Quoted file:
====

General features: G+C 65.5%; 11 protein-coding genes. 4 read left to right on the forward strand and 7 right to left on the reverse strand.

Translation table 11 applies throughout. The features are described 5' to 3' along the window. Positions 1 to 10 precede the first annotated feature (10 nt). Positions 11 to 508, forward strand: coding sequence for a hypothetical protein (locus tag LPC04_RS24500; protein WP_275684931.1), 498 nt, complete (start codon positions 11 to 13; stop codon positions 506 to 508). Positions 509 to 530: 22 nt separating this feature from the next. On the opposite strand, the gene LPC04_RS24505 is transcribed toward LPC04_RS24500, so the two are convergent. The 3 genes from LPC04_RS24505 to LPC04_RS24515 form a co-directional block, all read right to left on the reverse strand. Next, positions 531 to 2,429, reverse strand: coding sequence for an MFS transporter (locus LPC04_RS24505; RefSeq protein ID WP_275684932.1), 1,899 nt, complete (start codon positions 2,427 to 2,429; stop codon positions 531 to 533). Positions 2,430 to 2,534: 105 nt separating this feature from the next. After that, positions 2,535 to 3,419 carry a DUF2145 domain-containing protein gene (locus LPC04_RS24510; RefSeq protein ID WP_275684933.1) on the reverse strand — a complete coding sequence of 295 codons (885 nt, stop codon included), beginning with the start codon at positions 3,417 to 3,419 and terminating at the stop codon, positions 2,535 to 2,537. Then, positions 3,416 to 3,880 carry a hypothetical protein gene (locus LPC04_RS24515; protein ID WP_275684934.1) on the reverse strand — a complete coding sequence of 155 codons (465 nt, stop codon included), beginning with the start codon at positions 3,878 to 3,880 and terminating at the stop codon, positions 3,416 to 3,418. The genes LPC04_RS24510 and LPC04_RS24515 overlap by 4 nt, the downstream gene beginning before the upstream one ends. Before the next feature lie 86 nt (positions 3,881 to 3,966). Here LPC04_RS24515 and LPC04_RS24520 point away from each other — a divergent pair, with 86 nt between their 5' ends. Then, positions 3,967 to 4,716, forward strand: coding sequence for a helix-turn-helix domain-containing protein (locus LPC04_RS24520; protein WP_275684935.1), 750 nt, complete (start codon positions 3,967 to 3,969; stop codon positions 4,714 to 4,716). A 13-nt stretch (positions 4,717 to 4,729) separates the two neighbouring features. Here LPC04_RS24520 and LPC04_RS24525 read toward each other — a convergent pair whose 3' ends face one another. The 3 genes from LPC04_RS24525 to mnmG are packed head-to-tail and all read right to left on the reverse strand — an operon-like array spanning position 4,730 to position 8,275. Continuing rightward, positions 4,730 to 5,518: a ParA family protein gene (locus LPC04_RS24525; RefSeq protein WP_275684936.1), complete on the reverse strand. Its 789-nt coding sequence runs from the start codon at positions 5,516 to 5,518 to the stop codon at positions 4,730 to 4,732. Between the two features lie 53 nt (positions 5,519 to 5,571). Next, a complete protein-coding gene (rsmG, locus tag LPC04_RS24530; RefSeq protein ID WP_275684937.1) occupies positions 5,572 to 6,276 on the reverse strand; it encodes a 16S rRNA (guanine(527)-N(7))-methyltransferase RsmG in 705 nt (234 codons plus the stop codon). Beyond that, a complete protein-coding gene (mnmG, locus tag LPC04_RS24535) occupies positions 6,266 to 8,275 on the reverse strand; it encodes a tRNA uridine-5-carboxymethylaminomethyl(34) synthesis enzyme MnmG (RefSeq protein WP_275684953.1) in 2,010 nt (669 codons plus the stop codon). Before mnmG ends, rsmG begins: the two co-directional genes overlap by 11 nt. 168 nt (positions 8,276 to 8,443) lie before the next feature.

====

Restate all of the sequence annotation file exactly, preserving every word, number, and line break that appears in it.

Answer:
General features: G+C 65.5%; 11 protein-coding genes. 4 read left to right on the forward strand and 7 right to left on the reverse strand.

Translation table 11 applies throughout. The features are described 5' to 3' along the window. Positions 1 to 10 precede the first annotated feature (10 nt). Positions 11 to 508, forward strand: coding sequence for a hypothetical protein (locus tag LPC04_RS24500; protein WP_275684931.1), 498 nt, complete (start codon positions 11 to 13; stop codon positions 506 to 508). Positions 509 to 530: 22 nt separating this feature from the next. On the opposite strand, the gene LPC04_RS24505 is transcribed toward LPC04_RS24500, so the two are convergent. The 3 genes from LPC04_RS24505 to LPC04_RS24515 form a co-directional block, all read right to left on the reverse strand. Next, positions 531 to 2,429, reverse strand: coding sequence for an MFS transporter (locus LPC04_RS24505; RefSeq protein ID WP_275684932.1), 1,899 nt, complete (start codon positions 2,427 to 2,429; stop codon positions 531 to 533). Positions 2,430 to 2,534: 105 nt separating this feature from the next. After that, positions 2,535 to 3,419 carry a DUF2145 domain-containing protein gene (locus LPC04_RS24510; RefSeq protein ID WP_275684933.1) on the reverse strand — a complete coding sequence of 295 codons (885 nt, stop codon included), beginning with the start codon at positions 3,417 to 3,419 and terminating at the stop codon, positions 2,535 to 2,537. Then, positions 3,416 to 3,880 carry a hypothetical protein gene (locus LPC04_RS24515; protein ID WP_275684934.1) on the reverse strand — a complete coding sequence of 155 codons (465 nt, stop codon included), beginning with the start codon at positions 3,878 to 3,880 and terminating at the stop codon, positions 3,416 to 3,418. The genes LPC04_RS24510 and LPC04_RS24515 overlap by 4 nt, the downstream gene beginning before the upstream one ends. Before the next feature lie 86 nt (positions 3,881 to 3,966). Here LPC04_RS24515 and LPC04_RS24520 point away from each other — a divergent pair, with 86 nt between their 5' ends. Then, positions 3,967 to 4,716, forward strand: coding sequence for a helix-turn-helix domain-containing protein (locus LPC04_RS24520; protein WP_275684935.1), 750 nt, complete (start codon positions 3,967 to 3,969; stop codon positions 4,714 to 4,716). A 13-nt stretch (positions 4,717 to 4,729) separates the two neighbouring features. Here LPC04_RS24520 and LPC04_RS24525 read toward each other — a convergent pair whose 3' ends face one another. The 3 genes from LPC04_RS24525 to mnmG are packed head-to-tail and all read right to left on the reverse strand — an operon-like array spanning position 4,730 to position 8,275. Continuing rightward, positions 4,730 to 5,518: a ParA family protein gene (locus LPC04_RS24525; RefSeq protein WP_275684936.1), complete on the reverse strand. Its 789-nt coding sequence runs from the start codon at positions 5,516 to 5,518 to the stop codon at positions 4,730 to 4,732. Between the two features lie 53 nt (positions 5,519 to 5,571). Next, a complete protein-coding gene (rsmG, locus tag LPC04_RS24530; RefSeq protein ID WP_275684937.1) occupies positions 5,572 to 6,276 on the reverse strand; it encodes a 16S rRNA (guanine(527)-N(7))-methyltransferase RsmG in 705 nt (234 codons plus the stop codon). Beyond that, a complete protein-coding gene (mnmG, locus tag LPC04_RS24535) occupies positions 6,266 to 8,275 on the reverse strand; it encodes a tRNA uridine-5-carboxymethylaminomethyl(34) synthesis enzyme MnmG (RefSeq protein WP_275684953.1) in 2,010 nt (669 codons plus the stop codon). Before mnmG ends, rsmG begins: the two co-directional genes overlap by 11 nt. 168 nt (positions 8,276 to 8,443) lie before the next feature.